The Golden State Warriors are defined by the “Splash Brothers” duo of Stephen Curry and Klay Thompson. But the Warriors likely wouldn’t have reached their championship peak without the contributions of Draymond Green and head coach Steve Kerr. Together, the four led Golden State to five NBA Finals appearances and three titles.
Chemistry for Golden State has never been perfect, particularly between Green and Kerr. And questions regarding their relationship intensified over the summer after Green’s revealing interview with former Warrior Kevin Durant. But Kerr understands something many might not: he and his passionate, abrasive All-Star share more in common than we realize.
Steve Kerr divulged the main thing that unites him and Draymond Green
Some look at Kerr and Green as oil and water. It’s hard not to, especially after the two nearly came to blows back in 2016. But that fiery temper is something Kerr sees as a positive, as well as something that unites them (h/t The Athletic).
“We both have the ability to snap, to completely lose our minds. … We are more alike than people would guess. I think the competitive fire inside us is actually very similar. It drives us. It’s what drove me from the time I was a little kid to now. It’s what’s driven Draymond. That competitiveness is always going to drive us.”Draymond Green
Tim Kawakami of The Athletic, who interviewed Kerr, agrees with the assessment that both players have similar personalities to one another.
“I’ve written many times that Kerr and Draymond are much more similar than many people presume,” said Kawakami. “They’re both quite edgy when they’re in the middle of high competition and sometimes that leads to great things from both of them and sometimes it leads to temporary eruptions of anger. The point is, the relationship has worked just fine for the Warriors about 98 percent of the time, and they wouldn’t have three championships without it.”
Kerr has had his fair share of angry moments
Watching a Warriors game, you’re far more likely to see Green have a moment of rage than Kerr. But the eight-time NBA champion isn’t one to shy away from showing his emotions.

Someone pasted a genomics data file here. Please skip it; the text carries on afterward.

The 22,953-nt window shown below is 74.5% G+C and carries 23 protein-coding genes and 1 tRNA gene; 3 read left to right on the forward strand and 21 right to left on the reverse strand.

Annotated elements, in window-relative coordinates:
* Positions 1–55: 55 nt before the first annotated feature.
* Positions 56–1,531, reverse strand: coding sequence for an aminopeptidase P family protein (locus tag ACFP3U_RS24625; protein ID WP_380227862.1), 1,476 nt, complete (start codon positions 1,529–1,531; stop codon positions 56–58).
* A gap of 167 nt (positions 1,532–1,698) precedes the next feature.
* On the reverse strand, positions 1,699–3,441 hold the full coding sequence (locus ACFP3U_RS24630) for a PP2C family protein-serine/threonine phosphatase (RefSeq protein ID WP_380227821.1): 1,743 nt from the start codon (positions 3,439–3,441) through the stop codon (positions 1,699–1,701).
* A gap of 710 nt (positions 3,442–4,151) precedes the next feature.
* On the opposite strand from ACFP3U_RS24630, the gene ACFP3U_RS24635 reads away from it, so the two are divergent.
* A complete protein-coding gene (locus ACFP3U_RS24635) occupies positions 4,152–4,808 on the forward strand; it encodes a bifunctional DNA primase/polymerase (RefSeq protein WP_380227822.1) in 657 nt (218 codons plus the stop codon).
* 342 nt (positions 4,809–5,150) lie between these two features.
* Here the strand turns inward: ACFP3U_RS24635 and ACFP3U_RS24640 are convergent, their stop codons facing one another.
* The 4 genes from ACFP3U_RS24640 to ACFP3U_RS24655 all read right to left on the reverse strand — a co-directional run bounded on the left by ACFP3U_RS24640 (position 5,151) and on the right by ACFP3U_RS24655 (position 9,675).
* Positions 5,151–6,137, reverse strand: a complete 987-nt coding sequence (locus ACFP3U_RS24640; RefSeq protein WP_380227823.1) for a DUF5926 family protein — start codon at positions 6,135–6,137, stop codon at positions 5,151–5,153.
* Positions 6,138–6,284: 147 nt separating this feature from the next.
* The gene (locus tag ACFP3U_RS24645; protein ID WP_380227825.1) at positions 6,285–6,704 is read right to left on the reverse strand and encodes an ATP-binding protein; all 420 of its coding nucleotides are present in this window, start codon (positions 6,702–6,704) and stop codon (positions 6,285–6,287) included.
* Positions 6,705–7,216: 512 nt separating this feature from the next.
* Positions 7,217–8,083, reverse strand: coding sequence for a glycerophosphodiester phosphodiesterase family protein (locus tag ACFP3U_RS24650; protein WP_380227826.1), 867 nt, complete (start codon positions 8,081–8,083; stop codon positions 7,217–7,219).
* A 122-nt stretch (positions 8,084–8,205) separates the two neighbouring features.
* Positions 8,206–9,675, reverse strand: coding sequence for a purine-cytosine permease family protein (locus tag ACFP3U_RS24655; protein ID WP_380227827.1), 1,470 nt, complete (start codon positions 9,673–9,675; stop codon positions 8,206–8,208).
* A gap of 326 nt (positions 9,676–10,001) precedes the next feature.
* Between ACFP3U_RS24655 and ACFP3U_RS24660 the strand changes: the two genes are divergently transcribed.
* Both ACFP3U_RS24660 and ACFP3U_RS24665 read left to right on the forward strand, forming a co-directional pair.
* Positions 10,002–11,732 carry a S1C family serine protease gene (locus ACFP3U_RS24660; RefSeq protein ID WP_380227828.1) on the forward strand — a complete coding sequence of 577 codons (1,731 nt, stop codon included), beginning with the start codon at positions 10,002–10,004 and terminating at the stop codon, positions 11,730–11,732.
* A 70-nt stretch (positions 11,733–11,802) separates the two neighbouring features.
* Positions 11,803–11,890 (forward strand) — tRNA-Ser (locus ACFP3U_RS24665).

During a game against the Sacramento Kings in 2020, Kerr lashed out at the referees by telling them to, “Wake the f*** up”, immediately earning an ejection. The year before against the Portland Trail Blazers, the coach spiked his clipboard after a controversial foul ball, prompting another ejection. And of course, Kerr decided to have a go at Michael Jordan during their days with the Chicago Bulls, resulting in a swift punch to the face.
But the incident with Jordan gives some insight into Kerr’s intensity and why he respects other players who have it as well.
“I would say it definitely helped [mine and Jordan’s] relationship, and that probably sounds really weird,” Kerr said on NBA on TNT. “I wouldn’t recommend that to anybody at home. … For me in that case, Michael was definitely testing me, and I responded. I feel like I kind of passed the test and he trusted me more afterward.”
Kerr and Green’s shared intensity is the backbone of the Golden State Warriors
The Warriors won their titles in large part because of Curry, Thompson, and Durant’s offensive brilliance. But Green provides the rebounding, defense, and toughness needed to keep other teams on their toes. Unsurprisingly, Kerr appreciates that more than anyone.
“‘Draymond — don’t ever change,'” Kerr said during his Coach of the Year acceptance speech in 2016. “‘Keep yelling at me, I’m gonna keep yelling at you. It’s the best.’ He provides the edge that this team needs. Without Draymond, we’d be in trouble. We would be too quiet, and too nice. We need that edge. And when he brings it every day, and we have all that emotion, and that fire, it literally ignites the team.”
Golden State’s dynasty may be over, but Steve Kerr and company are still threats in the Western Conference. Curry is coming off of an MVP-caliber season, while Thompson hopes to return to the court following back-to-back season-ending injuries. The Warriors also have Andrew Wiggins, James Wiseman, and other young players ready to contribute. But as long as Green and Kerr are together, the Dubs will still give teams the needed edge on a nightly basis.
“It’s part of who we are organizationally; it’s part of who we are individually,” said Kerr. “It’s something I look at, and every day I’m thankful to go to war with Draymond Green.”
All statistics courtesy of Basketball Reference.